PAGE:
Systematic reduction of natural enemies and competition across variable precipitation approximates buffelgrass invasiveness (Cenchrus ciliaris) in its native range

Rhodes, Aaron C.; Plowes, Robert M.; Bowman, Elizabeth A.; Gaitho, Aimee; Ng'iru, Ivy ORCID:; Martins, Dino J.; Gilbert, Lawrence E.. 2024 Systematic reduction of natural enemies and competition across variable precipitation approximates buffelgrass invasiveness (Cenchrus ciliaris) in its native range. Ecology and Evolution, 14 (5), e11350. 18, pp.

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Invasive grasses cause devastating losses to biodiversity and ecosystem function directly and indirectly by altering ecosystem processes. Escape from natural enemies, plant–plant competition, and variable resource availability provide frameworks for understanding invasion. However, we lack a clear understanding of how natural stressors interact in their native range to regulate invasiveness. In this study, we reduced diverse guilds of natural enemies and plant competitors of the highly invasive buffelgrass across a precipitation gradient throughout major climatic shifts in Laikipia, Kenya. To do this, we used a long-term ungulate exclosure experiment design across a precipitation gradient with nested treatments that (1) reduced plant competition through clipping, (2) reduced insects through systemic insecticide, and (3) reduced fungal associates through fungicide application. Additionally, we measured the interaction of ungulates on two stem-boring insect species feeding on buffelgrass. Finally, we measured a multiyear smut fungus outbreak. Our findings suggest that buffelgrass exhibits invasive qualities when released from a diverse group of natural stressors in its native range. We show natural enemies interact with precipitation to alter buffelgrass productivity patterns. In addition, interspecific plant competition decreased the basal area of buffelgrass, suggesting that biotic resistance mediates buffelgrass dominance in the home range. Surprisingly, systemic insecticides and fungicides did not impact buffelgrass production or reproduction, perhaps because other guilds filled the niche space in these highly diverse systems. For example, in the absence of ungulates, we showed an increase in host-specific stem-galling insects, where these insects compensated for reduced ungulate use. Finally, we documented a smut outbreak in 2020 and 2021, corresponding to highly variable precipitation patterns caused by a shifting Indian Ocean Dipole. In conclusion, we observed how reducing natural enemies and competitors and certain interactions increased properties related to buffelgrass invasiveness.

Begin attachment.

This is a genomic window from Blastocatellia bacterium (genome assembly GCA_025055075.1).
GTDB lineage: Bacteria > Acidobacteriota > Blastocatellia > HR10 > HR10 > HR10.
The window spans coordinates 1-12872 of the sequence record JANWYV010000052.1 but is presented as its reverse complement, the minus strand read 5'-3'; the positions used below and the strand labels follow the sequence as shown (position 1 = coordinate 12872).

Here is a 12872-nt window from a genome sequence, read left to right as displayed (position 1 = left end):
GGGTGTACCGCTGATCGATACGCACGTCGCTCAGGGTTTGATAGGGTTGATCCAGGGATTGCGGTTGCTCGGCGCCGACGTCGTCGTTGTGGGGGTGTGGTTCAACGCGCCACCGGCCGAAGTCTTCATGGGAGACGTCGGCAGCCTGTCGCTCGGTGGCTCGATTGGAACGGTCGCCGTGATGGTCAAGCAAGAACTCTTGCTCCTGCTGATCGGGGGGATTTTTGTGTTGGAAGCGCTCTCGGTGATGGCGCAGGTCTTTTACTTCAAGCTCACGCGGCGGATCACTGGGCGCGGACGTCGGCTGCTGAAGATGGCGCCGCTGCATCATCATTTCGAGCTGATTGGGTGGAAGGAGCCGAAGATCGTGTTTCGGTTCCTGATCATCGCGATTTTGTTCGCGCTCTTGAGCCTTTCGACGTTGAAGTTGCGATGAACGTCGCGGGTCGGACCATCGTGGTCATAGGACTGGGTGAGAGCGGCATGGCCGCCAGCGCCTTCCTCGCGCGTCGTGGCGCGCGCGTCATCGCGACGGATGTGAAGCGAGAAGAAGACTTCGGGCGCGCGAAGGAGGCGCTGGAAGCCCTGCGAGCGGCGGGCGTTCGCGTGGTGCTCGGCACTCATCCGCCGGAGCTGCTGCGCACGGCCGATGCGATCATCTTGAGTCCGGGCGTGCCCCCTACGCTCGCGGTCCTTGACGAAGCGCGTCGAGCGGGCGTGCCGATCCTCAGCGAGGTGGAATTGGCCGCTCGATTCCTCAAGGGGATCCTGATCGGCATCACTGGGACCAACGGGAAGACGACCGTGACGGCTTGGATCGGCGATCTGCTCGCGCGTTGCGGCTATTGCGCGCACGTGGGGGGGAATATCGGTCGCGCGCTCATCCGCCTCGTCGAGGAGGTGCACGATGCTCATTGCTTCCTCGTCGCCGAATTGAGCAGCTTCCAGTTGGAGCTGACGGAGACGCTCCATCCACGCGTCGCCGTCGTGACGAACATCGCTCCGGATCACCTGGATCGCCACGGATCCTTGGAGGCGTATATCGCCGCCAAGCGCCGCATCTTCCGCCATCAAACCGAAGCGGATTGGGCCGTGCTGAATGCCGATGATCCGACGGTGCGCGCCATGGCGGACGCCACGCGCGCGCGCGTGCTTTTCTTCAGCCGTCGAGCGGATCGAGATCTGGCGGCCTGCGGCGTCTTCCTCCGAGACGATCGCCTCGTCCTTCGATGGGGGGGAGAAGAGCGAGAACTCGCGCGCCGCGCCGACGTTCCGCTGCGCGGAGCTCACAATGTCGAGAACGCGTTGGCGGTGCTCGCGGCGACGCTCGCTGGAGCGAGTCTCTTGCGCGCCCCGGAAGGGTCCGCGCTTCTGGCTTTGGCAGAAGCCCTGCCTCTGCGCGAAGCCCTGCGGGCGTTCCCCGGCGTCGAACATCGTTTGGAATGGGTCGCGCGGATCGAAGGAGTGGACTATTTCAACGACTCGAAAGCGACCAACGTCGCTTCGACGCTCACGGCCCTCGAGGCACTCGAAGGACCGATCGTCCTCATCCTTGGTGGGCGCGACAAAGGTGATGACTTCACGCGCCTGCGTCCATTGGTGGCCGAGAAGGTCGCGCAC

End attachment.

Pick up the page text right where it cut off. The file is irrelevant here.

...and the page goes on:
Item Type: Publication - Article
Digital Object Identifier (DOI):
UKCEH and CEH Sections/Science Areas: Biodiversity (Science Area 2017-)
ISSN: 2045-7758
Additional Information. Not used in RCUK Gateway to Research.: Open Access paper - full text available via Official URL link.
Additional Keywords: insect herbivory, invasiveness, natural enemies, pathogens, plant competition, ungulate herbivory
NORA Subject Terms: Ecology and Environment
Date made live: 13 May 2024 09:23 +0 (UTC)

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